Dear all Hubbers who are studying,
I am a mother of 1 (5.5 yo) and has been working part time from home for a global health NGO for 1 year which I dearly enjoy. My job has intrigued me to learn more and makes me want to achieve more qualifications in line with this job. I've become so curious about all the stuff I've been reading and researching, but I'm not a 'qualified' person to give advice,etc. There fore I've thought recently maybe I need a specialised qualification in order to advance my skills and knowledge (doesn't have to be a master degree, would be happy with a grad cert or diploma). Currently I'm just a support person, so my task has always been on the 'lower' level stuff but it's still valuable and a good knowledge to possess and not to mention the rewarding feeling knowing you are working for a cause.
My questions are:
1) I come from a non-health background, is it silly to continue to a health or allied health related study although you've just taken your first step in the industry that seems new to you. I am not expecting a promotion or anything like that. I just want to learn it!
2) I have unpaid HECS debt of $2500. Currently I'm unable to pay this off because my salary is way below the cut off range for HECS repayment and I don't have enough cash to pay it up front yet. If i enrol at uni, would they bring this up? Also I'm not planning to enrol right at this moment, because I need to set aside some money to pay for my post grad CSP contribution if I definitely decide to study (maybe by 2017?). But if they need me to sort out my HECS debt first, then I have no choice, I will not even apply for a course at uni.
3) How do i bring this topic up to my employer that I'd like to undertake further study in line with my current job so that i can bring and contribute more skills and knowledge? One thing for sure is that the NGO i'm working for is not capable of funding me to undertake further studies (we get internship level salaries to be honest) and I don't expect them that to spend any money on me, but I'd just like to let them know that I do have the qualifications or skills they might need in the future. I think i'm the only that has non-health background in the organisation, some of them have a variety of health backgrounds I've never even heard of (you'd be surprised how long their email signatures are!)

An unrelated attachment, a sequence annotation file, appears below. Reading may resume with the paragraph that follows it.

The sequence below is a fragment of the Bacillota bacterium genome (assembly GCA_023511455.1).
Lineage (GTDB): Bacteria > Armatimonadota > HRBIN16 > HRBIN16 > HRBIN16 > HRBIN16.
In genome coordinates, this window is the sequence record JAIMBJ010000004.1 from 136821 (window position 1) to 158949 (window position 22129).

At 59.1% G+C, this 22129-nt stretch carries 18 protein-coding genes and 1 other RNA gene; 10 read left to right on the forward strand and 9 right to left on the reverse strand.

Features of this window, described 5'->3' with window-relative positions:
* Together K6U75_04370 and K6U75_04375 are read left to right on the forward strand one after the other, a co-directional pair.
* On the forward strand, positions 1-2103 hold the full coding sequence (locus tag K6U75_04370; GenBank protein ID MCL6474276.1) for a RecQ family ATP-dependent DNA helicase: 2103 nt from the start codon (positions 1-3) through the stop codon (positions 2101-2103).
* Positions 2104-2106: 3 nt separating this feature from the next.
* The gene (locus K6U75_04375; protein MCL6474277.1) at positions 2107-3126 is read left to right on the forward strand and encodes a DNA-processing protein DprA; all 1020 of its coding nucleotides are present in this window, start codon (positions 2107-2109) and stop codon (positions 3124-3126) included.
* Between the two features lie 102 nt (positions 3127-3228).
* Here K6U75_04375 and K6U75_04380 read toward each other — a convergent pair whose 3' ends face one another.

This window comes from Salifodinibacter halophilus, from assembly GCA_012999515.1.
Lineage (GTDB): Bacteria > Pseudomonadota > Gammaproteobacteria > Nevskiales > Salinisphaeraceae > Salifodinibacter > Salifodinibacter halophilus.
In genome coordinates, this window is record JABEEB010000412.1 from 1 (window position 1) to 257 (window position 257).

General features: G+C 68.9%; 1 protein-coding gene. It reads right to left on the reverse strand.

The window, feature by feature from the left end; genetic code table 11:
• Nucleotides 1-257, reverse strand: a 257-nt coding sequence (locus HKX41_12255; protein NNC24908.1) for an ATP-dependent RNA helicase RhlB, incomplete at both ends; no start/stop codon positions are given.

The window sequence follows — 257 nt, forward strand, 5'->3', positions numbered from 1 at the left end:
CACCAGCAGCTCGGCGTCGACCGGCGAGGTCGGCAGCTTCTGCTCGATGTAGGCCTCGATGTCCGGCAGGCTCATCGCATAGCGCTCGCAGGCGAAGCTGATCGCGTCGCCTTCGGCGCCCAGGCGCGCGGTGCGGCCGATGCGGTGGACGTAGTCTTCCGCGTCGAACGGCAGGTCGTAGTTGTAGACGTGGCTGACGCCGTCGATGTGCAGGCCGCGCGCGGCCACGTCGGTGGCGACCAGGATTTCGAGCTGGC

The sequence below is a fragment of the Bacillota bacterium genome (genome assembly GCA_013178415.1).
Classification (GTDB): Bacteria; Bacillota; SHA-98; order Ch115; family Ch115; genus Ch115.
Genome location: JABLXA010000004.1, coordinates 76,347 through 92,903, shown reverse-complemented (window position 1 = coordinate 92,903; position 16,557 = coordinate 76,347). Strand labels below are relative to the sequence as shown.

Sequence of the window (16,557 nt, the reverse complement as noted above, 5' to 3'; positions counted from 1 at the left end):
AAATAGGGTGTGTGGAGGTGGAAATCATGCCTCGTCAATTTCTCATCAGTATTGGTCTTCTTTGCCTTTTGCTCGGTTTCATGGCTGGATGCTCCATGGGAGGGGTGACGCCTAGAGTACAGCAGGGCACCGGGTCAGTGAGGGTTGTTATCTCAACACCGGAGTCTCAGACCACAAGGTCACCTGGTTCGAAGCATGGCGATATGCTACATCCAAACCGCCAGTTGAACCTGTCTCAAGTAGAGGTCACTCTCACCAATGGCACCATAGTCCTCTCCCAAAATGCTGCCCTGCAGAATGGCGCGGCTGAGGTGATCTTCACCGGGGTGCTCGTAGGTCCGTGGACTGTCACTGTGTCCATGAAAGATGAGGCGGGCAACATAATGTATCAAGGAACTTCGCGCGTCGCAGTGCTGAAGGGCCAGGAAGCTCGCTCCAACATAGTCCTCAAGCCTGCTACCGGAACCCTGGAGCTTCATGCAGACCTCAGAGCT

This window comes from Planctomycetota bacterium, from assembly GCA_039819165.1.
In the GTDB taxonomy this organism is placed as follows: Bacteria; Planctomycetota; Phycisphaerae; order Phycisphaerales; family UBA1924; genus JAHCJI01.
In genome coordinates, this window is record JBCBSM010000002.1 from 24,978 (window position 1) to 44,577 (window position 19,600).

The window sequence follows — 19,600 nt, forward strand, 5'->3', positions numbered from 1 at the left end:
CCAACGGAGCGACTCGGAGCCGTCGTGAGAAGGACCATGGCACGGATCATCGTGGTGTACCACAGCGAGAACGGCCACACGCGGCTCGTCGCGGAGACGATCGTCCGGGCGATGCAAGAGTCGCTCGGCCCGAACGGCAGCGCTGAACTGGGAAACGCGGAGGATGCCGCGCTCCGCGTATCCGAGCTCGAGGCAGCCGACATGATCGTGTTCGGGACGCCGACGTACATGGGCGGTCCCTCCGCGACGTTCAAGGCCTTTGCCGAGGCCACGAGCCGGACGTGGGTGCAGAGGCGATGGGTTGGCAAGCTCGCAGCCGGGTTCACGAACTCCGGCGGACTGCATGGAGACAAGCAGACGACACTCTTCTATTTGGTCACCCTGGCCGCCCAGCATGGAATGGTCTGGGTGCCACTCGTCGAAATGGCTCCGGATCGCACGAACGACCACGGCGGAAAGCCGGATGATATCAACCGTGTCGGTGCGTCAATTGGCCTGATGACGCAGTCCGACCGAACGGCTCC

4) even if it's not a post grad degree, I'd be happy if someone can tell me a good course in public health that does not cost much and I still can use it to boost my current expertise.
Any advice are welcome!
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13-04-2016 14:53 #1Senior Member
- Join Date
- May 2010
post grad study in health for a newbie working in health related industry
13-04-2016 15:32 #2
1) Not silly a all
2) There is a limit of how much HECS you are entitled to. Here is a link http://studyassist.gov.au/sites/stud...s-help-welcome
They won't bring up your previous debt, they new debt will be added to your old hecs.
I think there is a limit for FEEHELP (over $90,000) which is for non commonwealth supported places and no limit for commonwealth supported places (HECSHELP). But I am not 100% sure on this.
3) I don't see why it would be an issue with you employer unless you need time off for exams. Just tell them.
4) You can do a Graduate Diploma in Public Health or even International Public Health a lot of unis do them externally. I am pretty sure UQ does and so does CDU and Flinders.
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